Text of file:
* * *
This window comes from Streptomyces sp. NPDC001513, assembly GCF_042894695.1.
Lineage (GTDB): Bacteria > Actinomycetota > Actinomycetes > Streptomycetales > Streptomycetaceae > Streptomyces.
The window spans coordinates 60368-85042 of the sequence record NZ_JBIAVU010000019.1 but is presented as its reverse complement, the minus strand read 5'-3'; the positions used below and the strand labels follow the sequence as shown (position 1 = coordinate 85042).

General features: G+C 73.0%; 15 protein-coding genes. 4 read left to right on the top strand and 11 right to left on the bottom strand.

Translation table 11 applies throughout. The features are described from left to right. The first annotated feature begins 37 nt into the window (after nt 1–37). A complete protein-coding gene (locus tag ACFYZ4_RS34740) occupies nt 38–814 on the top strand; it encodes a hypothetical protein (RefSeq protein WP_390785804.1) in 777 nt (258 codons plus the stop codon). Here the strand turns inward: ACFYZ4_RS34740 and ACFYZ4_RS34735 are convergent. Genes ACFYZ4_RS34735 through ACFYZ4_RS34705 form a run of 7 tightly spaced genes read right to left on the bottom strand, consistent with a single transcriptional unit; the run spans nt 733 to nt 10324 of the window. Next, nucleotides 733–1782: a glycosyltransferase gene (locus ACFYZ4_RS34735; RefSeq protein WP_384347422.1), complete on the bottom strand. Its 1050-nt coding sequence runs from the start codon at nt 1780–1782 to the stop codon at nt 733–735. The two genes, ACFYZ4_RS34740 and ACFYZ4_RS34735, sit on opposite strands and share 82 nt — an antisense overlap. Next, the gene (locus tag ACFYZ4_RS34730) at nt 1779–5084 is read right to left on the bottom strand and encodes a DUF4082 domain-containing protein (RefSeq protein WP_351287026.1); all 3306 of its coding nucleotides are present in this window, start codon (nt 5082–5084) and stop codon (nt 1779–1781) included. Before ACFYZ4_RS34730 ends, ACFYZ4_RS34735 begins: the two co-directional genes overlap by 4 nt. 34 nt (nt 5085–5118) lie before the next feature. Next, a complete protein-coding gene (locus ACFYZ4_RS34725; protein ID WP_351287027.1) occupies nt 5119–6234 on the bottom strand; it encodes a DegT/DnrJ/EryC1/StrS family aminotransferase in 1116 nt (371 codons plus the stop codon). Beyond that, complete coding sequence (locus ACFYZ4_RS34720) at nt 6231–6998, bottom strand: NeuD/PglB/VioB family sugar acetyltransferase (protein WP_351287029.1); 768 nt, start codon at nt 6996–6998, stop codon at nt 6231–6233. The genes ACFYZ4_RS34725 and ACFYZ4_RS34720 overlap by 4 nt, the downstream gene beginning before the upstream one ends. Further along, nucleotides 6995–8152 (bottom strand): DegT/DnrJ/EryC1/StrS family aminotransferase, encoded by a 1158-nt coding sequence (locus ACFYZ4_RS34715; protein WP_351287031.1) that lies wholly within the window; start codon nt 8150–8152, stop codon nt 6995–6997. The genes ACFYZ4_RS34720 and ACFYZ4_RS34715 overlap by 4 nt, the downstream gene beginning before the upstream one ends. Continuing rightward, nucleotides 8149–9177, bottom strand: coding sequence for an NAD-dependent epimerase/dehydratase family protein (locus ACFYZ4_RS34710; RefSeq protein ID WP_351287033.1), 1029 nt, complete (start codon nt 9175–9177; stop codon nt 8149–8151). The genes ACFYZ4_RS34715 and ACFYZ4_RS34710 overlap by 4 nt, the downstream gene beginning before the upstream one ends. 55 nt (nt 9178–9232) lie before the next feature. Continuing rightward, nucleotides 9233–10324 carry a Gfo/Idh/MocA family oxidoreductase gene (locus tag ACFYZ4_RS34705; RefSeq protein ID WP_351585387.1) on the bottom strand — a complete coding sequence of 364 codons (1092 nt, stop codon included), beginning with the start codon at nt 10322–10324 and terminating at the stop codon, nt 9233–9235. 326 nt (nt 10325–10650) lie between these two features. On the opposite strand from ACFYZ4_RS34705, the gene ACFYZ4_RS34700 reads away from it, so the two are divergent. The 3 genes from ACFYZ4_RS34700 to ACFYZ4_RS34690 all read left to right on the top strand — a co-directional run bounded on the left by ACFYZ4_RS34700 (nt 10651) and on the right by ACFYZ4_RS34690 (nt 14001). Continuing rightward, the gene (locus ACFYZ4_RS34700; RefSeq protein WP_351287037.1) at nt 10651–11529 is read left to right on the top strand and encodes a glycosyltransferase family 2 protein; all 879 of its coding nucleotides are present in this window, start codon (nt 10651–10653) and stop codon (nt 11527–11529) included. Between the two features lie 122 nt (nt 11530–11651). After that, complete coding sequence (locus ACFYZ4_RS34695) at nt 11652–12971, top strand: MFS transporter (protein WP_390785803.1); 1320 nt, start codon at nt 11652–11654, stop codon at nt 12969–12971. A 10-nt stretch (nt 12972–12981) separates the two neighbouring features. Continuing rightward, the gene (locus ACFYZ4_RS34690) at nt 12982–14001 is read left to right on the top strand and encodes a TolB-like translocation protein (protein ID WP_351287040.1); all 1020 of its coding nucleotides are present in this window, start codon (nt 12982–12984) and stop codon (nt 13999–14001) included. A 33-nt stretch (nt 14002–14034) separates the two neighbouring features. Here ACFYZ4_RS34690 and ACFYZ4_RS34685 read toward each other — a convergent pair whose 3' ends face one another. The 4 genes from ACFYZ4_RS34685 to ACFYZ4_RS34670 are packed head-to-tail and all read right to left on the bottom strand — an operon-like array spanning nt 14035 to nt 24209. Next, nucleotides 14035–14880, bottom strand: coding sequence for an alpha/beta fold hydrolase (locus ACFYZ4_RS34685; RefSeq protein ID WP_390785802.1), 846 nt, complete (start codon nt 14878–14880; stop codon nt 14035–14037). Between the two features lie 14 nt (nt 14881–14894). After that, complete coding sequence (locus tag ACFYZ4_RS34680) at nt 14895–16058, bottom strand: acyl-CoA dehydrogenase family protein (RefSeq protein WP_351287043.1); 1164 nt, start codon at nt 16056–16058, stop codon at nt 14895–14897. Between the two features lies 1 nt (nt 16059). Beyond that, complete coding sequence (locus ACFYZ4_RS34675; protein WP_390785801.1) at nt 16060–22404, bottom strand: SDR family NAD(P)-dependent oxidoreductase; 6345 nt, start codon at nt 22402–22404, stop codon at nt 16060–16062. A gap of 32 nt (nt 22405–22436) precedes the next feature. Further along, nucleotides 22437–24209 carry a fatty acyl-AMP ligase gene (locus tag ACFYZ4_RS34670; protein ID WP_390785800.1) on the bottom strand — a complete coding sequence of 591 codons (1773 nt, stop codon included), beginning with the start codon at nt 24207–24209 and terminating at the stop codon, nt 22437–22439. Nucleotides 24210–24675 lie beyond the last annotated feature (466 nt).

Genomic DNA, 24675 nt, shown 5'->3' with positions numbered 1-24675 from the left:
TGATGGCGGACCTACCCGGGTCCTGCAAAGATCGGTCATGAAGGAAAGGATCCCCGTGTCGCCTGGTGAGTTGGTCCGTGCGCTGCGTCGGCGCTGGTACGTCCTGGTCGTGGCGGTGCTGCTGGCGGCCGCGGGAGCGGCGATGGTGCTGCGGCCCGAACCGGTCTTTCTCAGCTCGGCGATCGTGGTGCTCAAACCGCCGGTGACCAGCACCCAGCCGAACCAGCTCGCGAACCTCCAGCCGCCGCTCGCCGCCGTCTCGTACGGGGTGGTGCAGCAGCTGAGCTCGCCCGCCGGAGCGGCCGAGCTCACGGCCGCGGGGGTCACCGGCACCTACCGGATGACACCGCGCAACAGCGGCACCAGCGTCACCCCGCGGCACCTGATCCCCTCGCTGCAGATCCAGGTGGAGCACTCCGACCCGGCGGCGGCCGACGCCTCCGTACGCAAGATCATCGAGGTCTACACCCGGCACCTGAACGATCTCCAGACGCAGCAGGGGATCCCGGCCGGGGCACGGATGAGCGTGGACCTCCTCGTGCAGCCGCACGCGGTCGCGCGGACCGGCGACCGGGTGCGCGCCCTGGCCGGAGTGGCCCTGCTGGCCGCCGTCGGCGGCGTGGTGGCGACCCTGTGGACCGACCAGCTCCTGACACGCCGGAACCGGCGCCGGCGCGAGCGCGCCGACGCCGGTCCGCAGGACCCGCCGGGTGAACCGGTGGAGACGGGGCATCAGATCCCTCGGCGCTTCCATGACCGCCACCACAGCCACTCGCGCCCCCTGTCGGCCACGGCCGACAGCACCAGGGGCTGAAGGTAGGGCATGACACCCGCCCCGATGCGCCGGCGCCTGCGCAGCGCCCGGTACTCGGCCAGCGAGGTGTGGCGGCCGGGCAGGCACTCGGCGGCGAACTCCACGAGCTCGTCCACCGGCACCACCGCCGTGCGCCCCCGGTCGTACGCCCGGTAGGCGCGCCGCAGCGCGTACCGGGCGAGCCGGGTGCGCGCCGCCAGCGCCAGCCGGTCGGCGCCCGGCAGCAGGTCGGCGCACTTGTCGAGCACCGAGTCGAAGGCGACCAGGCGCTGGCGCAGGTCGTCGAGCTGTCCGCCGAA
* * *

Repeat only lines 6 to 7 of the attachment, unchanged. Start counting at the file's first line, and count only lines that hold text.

Genomic DNA, 24675 nt, shown 5'->3' with positions numbered 1-24675 from the left:
TGATGGCGGACCTACCCGGGTCCTGCAAAGATCGGTCATGAAGGAAAGGATCCCCGTGTCGCCTGGTGAGTTGGTCCGTGCGCTGCGTCGGCGCTGGTACGTCCTGGTCGTGGCGGTGCTGCTGGCGGCCGCGGGAGCGGCGATGGTGCTGCGGCCCGAACCGGTCTTTCTCAGCTCGGCGATCGTGGTGCTCAAACCGCCGGTGACCAGCACCCAGCCGAACCAGCTCGCGAACCTCCAGCCGCCGCTCGCCGCCGTCTCGTACGGGGTGGTGCAGCAGCTGAGCTCGCCCGCCGGAGCGGCCGAGCTCACGGCCGCGGGGGTCACCGGCACCTACCGGATGACACCGCGCAACAGCGGCACCAGCGTCACCCCGCGGCACCTGATCCCCTCGCTGCAGATCCAGGTGGAGCACTCCGACCCGGCGGCGGCCGACGCCTCCGTACGCAAGATCATCGAGGTCTACACCCGGCACCTGAACGATCTCCAGACGCAGCAGGGGATCCCGGCCGGGGCACGGATGAGCGTGGACCTCCTCGTGCAGCCGCACGCGGTCGCGCGGACCGGCGACCGGGTGCGCGCCCTGGCCGGAGTGGCCCTGCTGGCCGCCGTCGGCGGCGTGGTGGCGACCCTGTGGACCGACCAGCTCCTGACACGCCGGAACCGGCGCCGGCGCGAGCGCGCCGACGCCGGTCCGCAGGACCCGCCGGGTGAACCGGTGGAGACGGGGCATCAGATCCCTCGGCGCTTCCATGACCGCCACCACAGCCACTCGCGCCCCCTGTCGGCCACGGCCGACAGCACCAGGGGCTGAAGGTAGGGCATGACACCCGCCCCGATGCGCCGGCGCCTGCGCAGCGCCCGGTACTCGGCCAGCGAGGTGTGGCGGCCGGGCAGGCACTCGGCGGCGAACTCCACGAGCTCGTCCACCGGCACCACCGCCGTGCGCCCCCGGTCGTACGCCCGGTAGGCGCGCCGCAGCGCGTACCGGGCGAGCCGGGTGCGCGCCGCCAGCGCCAGCCGGTCGGCGCCCGGCAGCAGGTCGGCGCACTTGTCGAGCACCGAGTCGAAGGCGACCAGGCGCTGGCGCAGGTCGTCGAGCTGTCCGCCGAA